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What is a positioning flight?

A positioning flight is a flight you take that gets you from the airport where you are located to a flight where you need to be to pick up another itinerary. For example, say you live in Minneapolis. You want to go to Europe and you found an incredibly cheap award ticket to Europe out of Chicago. When you try to price the award ticket from Minneapolis, pricing shoots up to astronomical levels or awards simply aren’t available.

You could book a flight to Chicago. And once you’re in Chicago, you then pick up your award trip onward to Europe once in Chicago. The flight you book to Chicago is a positioning flight.

How to know which positioning flights make sense

Ultimately, booking a positioning flight adds some cost onto your itinerary. Booking a $120 Chicago to New York City airfare to jump on a business class award ticket adds $120 to the cost of your trip. It also adds a connection and additional time. If you need an additional overnight stay, positioning adds the cost of a hotel night to your trip.

When evaluating whether to position or book a trip directly from your home airport, consider the entire cost of the trip, including additional flights and hotel stays. Often, it can be worth it to pay slightly more miles in order to fly from your home airport, versus buying an additional flight to take advantage of rock-bottom award flight pricing.

The risk of using positioning flights

When you’re using a positioning flight, you’re putting together your own itinerary. And you’re putting together an itinerary that the airline is not willing to sell you through normal channels. This carries a few risks that you should be aware of if you want to book positioning flights. Normally, if you have a connection and your first flight is delayed, an airline is required to rebook you on flights that get you to your destination.

But when you use positioning flights, you’re booking two separate itineraries and making the connection yourself. In most cases, you will need to pick up your luggage and transfer it to the next airline. Even if you’re on the same airline, you’ll often be required to re-check your luggage.

And if your positioning flight is delayed enough that you miss your connection, you’re out of luck. Because you’ve booked two separate tickets and two separate itineraries, the airlines are generally under no obligation to rebook you. If you have to rebook an international trip at the last minute because you’ve missed your flight, things can get really expensive, really quickly.

If you’re going to use a positioning flight, it can be a good idea to make a little side-trip out of it. This gives you additional buffer in case things go wrong. And you can even use your connection time to add something extra to your trip. Need to position to New York? Plan an extra day and explore the city. Want to position to Seattle? Build in some extra time to check out the coffee scene.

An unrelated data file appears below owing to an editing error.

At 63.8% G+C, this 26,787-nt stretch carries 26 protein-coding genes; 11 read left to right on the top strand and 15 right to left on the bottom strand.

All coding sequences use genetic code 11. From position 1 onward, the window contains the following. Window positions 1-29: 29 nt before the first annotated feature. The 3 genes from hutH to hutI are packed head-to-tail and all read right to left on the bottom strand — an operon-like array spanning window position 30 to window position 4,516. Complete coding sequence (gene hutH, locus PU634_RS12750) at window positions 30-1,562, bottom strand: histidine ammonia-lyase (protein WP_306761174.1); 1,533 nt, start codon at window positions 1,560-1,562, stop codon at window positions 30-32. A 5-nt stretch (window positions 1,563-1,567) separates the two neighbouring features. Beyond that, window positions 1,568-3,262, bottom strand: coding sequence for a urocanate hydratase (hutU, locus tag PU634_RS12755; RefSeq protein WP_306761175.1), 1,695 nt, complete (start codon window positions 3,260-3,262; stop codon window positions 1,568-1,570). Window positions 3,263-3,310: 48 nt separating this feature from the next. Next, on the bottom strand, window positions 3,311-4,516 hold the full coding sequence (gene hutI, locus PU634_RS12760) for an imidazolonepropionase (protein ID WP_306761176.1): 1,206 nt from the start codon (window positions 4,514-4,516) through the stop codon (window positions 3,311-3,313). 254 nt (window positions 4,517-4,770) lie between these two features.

Use domestic miles for positioning flights

A good use for Delta, American, United, and Southwest miles is for domestic flights. And a domestic flight that positions you to take an international award flight can be a great use of these points. All of the major U.S. airlines’ frequent flyer programs have favorable award ticket cancelation policies that let you change or cancel non-basic economy award tickets for free. So you can lock-in your position flight price risk free while you’re shopping around for your international award flight.

Just be sure to book a ticket in main cabin/standard economy or higher. Most airlines will charge a fee or not allow you to cancel/change basic economy award tickets.

About the author

  • Aaron Hurd

    Aaron Hurd is a credit card, travel rewards, and loyalty program expert. Over the past 15 years, he has authored over a thousand expert contributions published by leading outlets including WSJ, TIME, Newsweek, Forbes, NerdWallet, The Points Guy, Bankrate, CNET, and many others. He has also served in consulting roles for many of these same outlets, designing content strategy, hiring teams of teams of editors and contributors, developing thought-leadership pieces, and ghost-editing for senior editors. Aaron is well-known in the miles and points community and regularly presents about travel rewards at conferences like the Chicago Seminars and Minnebar. Aaron has enjoyed the game of optimizing credit card rewards since getting his first credit card shortly after he turned 18. He started learning about credit cards and travel rewards from the (now defunct) FatWallet Finance forums and FlyerTalk. He holds more than 40 open credit cards and has first-hand experience with almost every major credit card product.

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